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Manchin talks about gun check compromise

CHARLESTON, W.Va. -- U.S. Sen. Joe Manchin said Wednesday that he was co-sponsoring legislation to expand gun background checks "as a proud gun owner, an NRA [National Rifle Association] member and a law-abiding citizen" -- even though the NRA came out Wednesday against the compromise.

Owners of gun stores must currently make sure any customer who buys a weapon has not been "criminally or mentally adjudicated," Manchin, D-W.Va., said during a telephone press conference with West Virginia reporters on Wednesday afternoon.

If his legislation passes, Manchin said, "any gun sale at a gun show will also be subject to a criminal and background check, and also if [customers] buy it online. Basically, this closes down loopholes."

It's not clear exactly how many gun purchases would be affected by the compromise announced by Manchin and Sen. Patrick Toomey, R-Pa., on Wednesday -- or how many gun purchases and transactions would still be exempt from background checks.

In a statement posted on his website Wednesday afternoon, Manchin said the legislation he is co-sponsoring will expand "the existing background check system to cover commercial sales, including sales at gun shows and internet sales."

Manchin also believes it will strengthen the "existing instant check system by encouraging states to put all their available records into the National Instant Criminal Background Check System."

The legislation, Manchin added, will also create "a National Commission on Mass Violence to study in-depth all the causes of mass violence in our country."

The Manchin-Toomey legislation would not restrict personal sales of guns among family members and neighbors.

"Transfers between family, friends, and neighbors do not require background checks," Manchin's website points out.

"You can give or sell a gun to your brother, your neighbor, your coworker without a background check. You can post a gun for sale on the cork bulletin board at your church or your job without a background check."

During his teleconference, Manchin supported efforts to install protective windows in schools and expressed ongoing concerns about the prevalence of violent video games.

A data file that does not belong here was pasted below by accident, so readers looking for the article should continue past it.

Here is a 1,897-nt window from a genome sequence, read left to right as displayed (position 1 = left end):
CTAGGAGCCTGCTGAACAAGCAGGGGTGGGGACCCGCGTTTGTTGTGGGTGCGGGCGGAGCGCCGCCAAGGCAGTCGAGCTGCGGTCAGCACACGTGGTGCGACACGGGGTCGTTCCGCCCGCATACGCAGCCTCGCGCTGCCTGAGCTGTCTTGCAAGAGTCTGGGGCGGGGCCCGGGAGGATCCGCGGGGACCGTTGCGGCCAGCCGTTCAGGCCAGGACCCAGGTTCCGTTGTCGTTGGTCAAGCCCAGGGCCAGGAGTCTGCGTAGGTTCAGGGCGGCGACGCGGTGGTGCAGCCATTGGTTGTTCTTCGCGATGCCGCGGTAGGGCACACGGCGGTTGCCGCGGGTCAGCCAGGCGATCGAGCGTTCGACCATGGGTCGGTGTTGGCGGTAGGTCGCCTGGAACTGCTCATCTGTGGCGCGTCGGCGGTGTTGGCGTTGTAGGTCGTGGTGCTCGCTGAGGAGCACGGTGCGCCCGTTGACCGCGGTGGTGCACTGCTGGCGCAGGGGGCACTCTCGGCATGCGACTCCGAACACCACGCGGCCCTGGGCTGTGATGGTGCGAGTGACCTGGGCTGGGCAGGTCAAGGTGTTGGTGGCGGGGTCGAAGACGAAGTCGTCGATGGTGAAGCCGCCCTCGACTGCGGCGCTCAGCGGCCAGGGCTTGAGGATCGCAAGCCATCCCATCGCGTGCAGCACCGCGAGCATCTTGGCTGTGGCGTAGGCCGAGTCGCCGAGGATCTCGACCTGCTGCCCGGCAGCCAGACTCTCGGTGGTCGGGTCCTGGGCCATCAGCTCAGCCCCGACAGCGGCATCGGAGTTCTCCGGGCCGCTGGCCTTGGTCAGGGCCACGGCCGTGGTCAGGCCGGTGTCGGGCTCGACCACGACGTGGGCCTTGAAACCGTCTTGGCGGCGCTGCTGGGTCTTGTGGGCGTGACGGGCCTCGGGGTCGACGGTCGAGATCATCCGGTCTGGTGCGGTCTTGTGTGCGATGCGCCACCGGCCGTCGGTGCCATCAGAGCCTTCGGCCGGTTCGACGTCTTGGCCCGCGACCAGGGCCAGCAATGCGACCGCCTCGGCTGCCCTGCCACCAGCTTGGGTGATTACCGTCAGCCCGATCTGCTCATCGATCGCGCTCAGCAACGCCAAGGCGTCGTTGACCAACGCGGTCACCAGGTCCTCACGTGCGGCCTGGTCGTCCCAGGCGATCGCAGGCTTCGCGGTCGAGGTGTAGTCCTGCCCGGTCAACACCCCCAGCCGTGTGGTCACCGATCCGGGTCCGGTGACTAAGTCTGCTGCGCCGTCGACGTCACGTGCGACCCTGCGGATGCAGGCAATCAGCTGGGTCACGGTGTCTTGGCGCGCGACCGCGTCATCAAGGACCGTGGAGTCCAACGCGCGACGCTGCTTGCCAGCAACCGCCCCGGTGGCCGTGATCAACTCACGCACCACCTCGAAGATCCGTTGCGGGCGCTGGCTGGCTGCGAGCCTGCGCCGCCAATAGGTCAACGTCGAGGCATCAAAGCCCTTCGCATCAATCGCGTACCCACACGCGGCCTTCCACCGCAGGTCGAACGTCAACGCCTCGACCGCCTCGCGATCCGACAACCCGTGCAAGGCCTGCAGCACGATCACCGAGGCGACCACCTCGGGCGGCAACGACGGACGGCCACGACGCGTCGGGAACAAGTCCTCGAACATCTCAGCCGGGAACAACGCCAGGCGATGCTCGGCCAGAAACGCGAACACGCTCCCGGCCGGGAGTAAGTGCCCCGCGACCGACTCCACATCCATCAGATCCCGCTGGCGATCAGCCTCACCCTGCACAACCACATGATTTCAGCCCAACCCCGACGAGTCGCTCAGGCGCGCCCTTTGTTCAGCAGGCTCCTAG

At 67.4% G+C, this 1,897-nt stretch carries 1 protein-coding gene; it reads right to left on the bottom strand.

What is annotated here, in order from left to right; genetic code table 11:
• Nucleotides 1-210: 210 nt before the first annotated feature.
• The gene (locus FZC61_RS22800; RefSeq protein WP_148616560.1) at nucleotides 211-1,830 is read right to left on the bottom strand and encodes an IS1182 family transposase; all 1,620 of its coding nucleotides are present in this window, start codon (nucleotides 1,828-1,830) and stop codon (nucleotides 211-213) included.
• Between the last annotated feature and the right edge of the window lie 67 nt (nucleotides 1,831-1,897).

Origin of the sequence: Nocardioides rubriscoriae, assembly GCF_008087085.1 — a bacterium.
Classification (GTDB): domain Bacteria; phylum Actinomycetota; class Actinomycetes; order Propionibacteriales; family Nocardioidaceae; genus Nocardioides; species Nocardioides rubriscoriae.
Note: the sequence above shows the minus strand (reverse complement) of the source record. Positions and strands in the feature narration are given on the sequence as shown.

The Manchin-Toomey legislation -- focusing on "direct background checks at gun shows, gun stores and online" -- is scheduled to be the first amendment discussed next week, if debate on the pending legislation proceeds in the Senate.

Under his proposed legislation, Manchin added, "all internet sales will be treated the same" -- whether made inside or outside the state.  

"I have talked to many gun dealers in West Virginia," Manchin added. "This bill does not infringe on their rights and it strengthens the right of law-abiding gun owners."

Today, there are 50,000 federal firearms licensed dealers in America.

"People who buy guns at flea markets will also be subjected to background checks," Manchin said. "If an underground ATF [Alcohol, Tobacco and Firearms] agent comes to the show, and guns are sold improperly, that will be a felony."

On April 3, Mingo County Sheriff Eugene Crum was shot and killed by Tennis Melvin Maynard, who had a record of mental illnesses.

If Maynard had criminal or mental illness records, Manchin said, he should have been prevented from buying a gun.

 "But it doesn't stop anyone from being a thief," Manchin said on Wednesday. "We all know people who have been mentally challenged. We are doing very little as a society to get them help. Then we have these horrific tragedies. ...

"We should be keeping guns from the hands of people who shouldn't have them."

Reach Paul J. Nyden at pjnyden@wvgazette.com or 304-348-5614.

 

 

 

 

 

 

 


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